2010-01-01

    ADAMs (a disintegrin and metalloproteinase) family have been associated with the process of proteolytic "shedding" of membrane-associated proteins ectodomain and hence the rapid modulation of key cell signaling pathways in tissues microenvironment. A variety of cytokines, chemokines and growth factors which are initially produced as transmembrane proforms are activated by these sheddase activities. ADAM12 is highly expressed in rapidly growing tissues such as placenta and malignant tumors and it was found as one of the Candidate Cancer Genes in a comprehensive mutational analysis of human breast cancers. Our aim was to determine the gene expression profile of ADAM12 in breast cancers in comparison with normal breast and to correlate their level of expression with the clinical and pathological characteristics of breast cancers. Gene expression of ADAM12 spliced variants (12L and 12S) was evaluated using quantitative reverse-transcription PCR in samples obtained by laser capture microdissection from 38 patients with breast cancers and compared with adjacent healthy breast tissues. Both ADAM12L and 12S expression were significantly up-regulated in breast cancers, while in the normal breast, we found a very low expression. ADAM12L expression was significantly correlated with the histopathological types and, although not statistically significant, ADAM12 both variants were up-regulated in high-grade, highly-proliferative and HER2÷neu positive tumors. From these preliminary results, we found that ADAM12 could be an interesting marker and eventually a therapeutic target for breast cancer.

  19. Evaluation of Tumor Cell Proliferation by Ki-67 Expression and Mitotic Count in Lymph Node Metastases from Breast Cancer

    PubMed Central

    Aziz, Sura; Wik, Elisabeth; Davidsen, Benedicte; Aas, Hans; Aas, Turid; Akslen, Lars A.

    2016-01-01

    Few studies have addressed the risk of recurrence by assessing proliferation markers in lymph node metastasis from breast cancer. Here, we aimed to examine Ki-67 expression and mitotic count in lymph nodes in comparison with primary tumors. A cohort of node positive breast cancer (n = 168) was studied as a part of the prospective Norwegian Breast Cancer Screening Program (1996–2009). The percentage of Ki-67 positivity was counted per 500 tumor cells in hot-spot areas (x630). Mitotic count was conducted in the most cellular and mitotic active areas in 10 high power fields (x400). Our results showed that Ki-67 and mitotic count were significantly correlated between primary tumor and lymph nodes (Spearman`s correlation 0. 56 and 0.46, respectively) and were associated with most of the histologic features of the primary tumor. Univariate survival analysis (log-rank test) showed that high Ki-67 and mitotic count in the primary tumor and lymph node metastasis significantly predicted risk of recurrence. In multivariate analysis, mitotic count in the lymph node metastasis was an independent predictor of tumor recurrence. In conclusion, proliferation markers in lymph node metastases significantly predicted disease free survival in node positive breast cancer. PMID:26954367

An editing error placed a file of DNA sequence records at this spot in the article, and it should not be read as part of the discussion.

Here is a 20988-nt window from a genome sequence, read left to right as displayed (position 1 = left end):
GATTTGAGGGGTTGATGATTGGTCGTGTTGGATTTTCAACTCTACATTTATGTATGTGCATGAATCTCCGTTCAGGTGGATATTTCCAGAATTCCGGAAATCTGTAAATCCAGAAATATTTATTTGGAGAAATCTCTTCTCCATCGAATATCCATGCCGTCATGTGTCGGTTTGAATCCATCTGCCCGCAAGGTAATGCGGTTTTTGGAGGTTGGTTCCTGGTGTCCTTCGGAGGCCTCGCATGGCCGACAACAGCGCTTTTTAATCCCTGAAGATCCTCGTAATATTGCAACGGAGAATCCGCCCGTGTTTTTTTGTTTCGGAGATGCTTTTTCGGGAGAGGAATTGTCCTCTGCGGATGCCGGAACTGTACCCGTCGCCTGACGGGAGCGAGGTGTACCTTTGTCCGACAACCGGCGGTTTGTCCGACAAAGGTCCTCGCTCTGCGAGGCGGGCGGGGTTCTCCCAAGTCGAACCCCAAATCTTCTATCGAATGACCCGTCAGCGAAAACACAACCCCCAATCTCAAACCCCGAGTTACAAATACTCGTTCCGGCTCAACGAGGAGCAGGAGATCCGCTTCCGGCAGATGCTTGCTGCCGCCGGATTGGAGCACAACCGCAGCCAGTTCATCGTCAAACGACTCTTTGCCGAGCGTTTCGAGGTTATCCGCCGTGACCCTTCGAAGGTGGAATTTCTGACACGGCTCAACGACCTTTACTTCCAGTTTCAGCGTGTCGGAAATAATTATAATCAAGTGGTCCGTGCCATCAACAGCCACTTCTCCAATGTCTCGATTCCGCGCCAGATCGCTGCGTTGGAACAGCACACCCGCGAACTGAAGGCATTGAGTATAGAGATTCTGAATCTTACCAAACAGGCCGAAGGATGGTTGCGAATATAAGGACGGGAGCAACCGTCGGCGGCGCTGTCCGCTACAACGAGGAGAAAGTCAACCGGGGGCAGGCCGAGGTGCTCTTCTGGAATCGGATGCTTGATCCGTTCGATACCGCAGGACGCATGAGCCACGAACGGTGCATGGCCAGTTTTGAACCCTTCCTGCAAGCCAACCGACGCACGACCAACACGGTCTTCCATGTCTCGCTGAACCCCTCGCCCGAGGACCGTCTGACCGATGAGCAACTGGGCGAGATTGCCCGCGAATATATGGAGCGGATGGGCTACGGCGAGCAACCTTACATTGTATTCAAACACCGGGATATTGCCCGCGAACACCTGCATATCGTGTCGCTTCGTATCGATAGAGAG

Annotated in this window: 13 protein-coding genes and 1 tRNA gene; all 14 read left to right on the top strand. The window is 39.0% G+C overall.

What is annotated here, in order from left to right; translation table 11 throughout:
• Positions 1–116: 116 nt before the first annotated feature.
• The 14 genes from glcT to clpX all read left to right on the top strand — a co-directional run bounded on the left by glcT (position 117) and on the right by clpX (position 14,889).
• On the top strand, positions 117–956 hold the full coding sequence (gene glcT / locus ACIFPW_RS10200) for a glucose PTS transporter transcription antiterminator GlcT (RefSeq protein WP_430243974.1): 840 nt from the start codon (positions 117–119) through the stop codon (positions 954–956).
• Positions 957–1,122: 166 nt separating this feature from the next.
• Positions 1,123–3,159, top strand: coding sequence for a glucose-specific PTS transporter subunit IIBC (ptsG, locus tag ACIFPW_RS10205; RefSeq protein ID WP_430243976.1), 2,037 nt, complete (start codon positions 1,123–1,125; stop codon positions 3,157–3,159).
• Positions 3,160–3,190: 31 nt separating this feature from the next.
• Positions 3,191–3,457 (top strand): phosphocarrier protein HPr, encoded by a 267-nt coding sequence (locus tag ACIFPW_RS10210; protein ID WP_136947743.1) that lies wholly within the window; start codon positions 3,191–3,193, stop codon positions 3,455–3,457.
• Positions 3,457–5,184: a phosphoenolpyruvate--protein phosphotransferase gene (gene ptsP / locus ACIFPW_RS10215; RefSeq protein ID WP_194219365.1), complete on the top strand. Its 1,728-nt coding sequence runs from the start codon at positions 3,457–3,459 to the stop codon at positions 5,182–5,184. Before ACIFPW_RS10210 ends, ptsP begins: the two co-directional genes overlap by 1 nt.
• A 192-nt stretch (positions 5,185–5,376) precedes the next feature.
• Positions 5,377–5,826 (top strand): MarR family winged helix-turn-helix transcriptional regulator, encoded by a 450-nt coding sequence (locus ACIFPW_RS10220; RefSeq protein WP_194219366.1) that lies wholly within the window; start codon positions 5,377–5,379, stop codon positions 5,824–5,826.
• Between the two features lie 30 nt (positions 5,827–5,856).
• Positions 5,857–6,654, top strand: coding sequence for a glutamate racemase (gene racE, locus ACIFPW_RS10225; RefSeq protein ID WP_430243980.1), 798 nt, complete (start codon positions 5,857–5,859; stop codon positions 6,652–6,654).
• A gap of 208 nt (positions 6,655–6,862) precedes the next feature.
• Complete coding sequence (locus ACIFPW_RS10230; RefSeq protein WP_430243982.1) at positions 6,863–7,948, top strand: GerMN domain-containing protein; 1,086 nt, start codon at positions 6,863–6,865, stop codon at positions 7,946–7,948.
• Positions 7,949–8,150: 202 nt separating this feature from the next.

20. Evaluation of the Relationship Between Family History of Breast Cancer and Risk Perception and Impacts on Repetition of Mammography.

    PubMed

    Khoshravesh, Sahar; Taymoori, Parvaneh; Roshani, Daem

    2016-01-01